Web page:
Step 8: Let Air Dry
Once that’s done, let air dry completely for a few hours. The bleach smell will evaporate and your meat slicer will be perfectly safe to use next time! If you don't have time to wait, you can also pat the parts dry with a paper towel.
Step 9: Reassemble Your Meat Slicer and Put Away
Before you store it for your next meat-cutting session, you’ll obviously need to reassemble your machine. Be very careful when assembling the meat slicer blade and blade cover back together! Wear cut-resistant gloves and don’t rush things. This is the last step.
How to Clean a Meat Slicer Safely: 5 Crucial Tips
You may think those nine steps are overkill, but you can never be too safe from Listeria. Because I want you to be as safe as possible when cleaning and sanitizing meat slicers, I have five more safety tips for you.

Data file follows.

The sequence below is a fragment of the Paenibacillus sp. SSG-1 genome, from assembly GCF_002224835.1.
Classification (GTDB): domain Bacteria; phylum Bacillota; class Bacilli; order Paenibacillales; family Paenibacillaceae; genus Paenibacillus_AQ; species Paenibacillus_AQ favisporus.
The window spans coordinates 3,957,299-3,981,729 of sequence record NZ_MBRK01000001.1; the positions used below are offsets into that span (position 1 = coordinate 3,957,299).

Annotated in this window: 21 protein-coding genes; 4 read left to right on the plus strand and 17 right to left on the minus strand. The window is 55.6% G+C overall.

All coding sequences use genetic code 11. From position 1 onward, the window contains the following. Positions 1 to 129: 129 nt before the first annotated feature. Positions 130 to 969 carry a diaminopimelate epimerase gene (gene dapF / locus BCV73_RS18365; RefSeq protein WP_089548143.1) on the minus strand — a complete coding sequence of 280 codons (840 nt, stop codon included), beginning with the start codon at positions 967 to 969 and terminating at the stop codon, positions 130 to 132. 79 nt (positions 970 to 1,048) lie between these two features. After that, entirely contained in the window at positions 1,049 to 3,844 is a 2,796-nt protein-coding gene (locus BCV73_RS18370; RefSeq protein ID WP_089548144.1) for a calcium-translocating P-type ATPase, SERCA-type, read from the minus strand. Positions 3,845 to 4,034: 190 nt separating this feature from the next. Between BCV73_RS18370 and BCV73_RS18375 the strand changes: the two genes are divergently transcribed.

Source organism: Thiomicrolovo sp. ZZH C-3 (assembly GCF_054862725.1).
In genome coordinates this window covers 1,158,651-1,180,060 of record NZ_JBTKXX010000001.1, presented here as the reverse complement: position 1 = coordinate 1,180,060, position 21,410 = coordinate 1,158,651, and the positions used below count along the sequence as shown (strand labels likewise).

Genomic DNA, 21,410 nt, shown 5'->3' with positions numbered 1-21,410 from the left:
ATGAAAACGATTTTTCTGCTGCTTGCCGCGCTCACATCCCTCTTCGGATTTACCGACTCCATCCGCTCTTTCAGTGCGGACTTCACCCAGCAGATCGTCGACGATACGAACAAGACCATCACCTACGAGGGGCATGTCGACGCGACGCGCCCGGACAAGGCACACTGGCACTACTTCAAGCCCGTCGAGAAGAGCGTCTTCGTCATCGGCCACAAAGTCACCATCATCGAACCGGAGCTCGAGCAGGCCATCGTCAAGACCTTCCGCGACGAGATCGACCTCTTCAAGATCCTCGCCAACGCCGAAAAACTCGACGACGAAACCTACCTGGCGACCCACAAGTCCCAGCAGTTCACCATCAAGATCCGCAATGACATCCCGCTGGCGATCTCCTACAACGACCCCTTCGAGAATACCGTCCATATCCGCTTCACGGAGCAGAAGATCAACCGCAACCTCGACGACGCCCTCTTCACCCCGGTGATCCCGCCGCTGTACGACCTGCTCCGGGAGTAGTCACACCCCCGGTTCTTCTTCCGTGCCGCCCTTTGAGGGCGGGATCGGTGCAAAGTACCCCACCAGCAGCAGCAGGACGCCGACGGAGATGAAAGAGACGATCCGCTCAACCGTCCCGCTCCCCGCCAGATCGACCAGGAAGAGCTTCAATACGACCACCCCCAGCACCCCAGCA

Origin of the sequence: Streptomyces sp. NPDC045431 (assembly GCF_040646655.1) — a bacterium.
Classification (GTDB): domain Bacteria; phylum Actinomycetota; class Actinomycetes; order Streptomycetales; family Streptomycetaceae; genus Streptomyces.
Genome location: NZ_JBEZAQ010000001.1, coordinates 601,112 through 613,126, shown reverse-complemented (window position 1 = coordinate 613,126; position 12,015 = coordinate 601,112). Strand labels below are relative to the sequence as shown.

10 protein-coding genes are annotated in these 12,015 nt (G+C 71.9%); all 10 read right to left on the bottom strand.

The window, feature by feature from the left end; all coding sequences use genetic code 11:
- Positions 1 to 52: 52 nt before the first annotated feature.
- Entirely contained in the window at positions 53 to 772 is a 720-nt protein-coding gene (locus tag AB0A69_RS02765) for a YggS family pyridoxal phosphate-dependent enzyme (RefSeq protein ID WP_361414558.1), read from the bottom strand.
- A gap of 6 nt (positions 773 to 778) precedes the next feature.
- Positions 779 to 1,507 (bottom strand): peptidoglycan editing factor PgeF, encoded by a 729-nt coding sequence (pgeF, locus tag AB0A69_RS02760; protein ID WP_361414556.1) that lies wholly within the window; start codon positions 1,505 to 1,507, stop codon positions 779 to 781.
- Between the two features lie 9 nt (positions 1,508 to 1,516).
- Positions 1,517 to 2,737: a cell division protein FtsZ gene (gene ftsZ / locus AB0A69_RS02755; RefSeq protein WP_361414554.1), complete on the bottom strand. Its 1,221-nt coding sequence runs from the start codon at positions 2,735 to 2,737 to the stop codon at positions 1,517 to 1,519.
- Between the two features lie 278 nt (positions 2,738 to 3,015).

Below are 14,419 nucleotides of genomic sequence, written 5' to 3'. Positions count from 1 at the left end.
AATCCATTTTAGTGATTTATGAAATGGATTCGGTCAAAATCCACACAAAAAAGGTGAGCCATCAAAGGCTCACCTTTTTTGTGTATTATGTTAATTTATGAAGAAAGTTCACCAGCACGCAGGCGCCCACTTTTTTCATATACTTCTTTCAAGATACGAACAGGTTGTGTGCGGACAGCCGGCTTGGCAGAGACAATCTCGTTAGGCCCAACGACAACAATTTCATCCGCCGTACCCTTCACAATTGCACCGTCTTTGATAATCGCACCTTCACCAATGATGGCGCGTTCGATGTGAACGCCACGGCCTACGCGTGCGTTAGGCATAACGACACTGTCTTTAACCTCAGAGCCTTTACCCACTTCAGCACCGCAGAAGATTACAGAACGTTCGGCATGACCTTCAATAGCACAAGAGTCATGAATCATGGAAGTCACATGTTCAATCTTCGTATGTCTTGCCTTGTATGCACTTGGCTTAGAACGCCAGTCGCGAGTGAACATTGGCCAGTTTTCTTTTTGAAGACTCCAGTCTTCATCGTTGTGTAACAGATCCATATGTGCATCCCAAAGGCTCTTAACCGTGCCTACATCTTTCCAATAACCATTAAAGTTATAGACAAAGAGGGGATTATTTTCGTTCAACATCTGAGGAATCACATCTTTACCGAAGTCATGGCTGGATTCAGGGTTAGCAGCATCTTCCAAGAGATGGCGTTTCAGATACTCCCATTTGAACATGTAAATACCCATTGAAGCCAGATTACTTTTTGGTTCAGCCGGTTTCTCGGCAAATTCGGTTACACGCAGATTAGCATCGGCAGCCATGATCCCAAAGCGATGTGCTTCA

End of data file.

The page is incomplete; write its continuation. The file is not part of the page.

1) Wear Cut-Proof Equipment
Just like how you wear oven mitts when handling hot pots and trays, you should wear protective cut-resistant gloves to clean your meat slicer. The meat slicer blade is incredibly sharp and can lead to accidents in the home relatively quickly.
2) Use a Gentle Soap
It’s best to opt for a mild water and detergent cocktail. One that is too harsh could eventually eat away at the meat slicer parts and make them more susceptible to rust.
3) Don’t Go Too Hard With the Brush
Similarly, never use steel wool brushes on your meat slicer. This is too rough on the appliance’s parts and will do more harm than good.
4) Never Store a Wet Meat Slicer
You should never, ever store a wet meat slicer. This safety tip is meant to keep your meat slicer in tip-top shape, rust-free.
5) Always Follow the Manufacturer’s Instructions
The guide we’ve just shown you is detailed and should work for both manual and commercial meat slicer machines. But this is no excuse not to leaf through the instructions booklet that came with your appliance if you still have it. The manufacturer can tell you what steps to take and what things to avoid when cleaning your meat slicer appliance.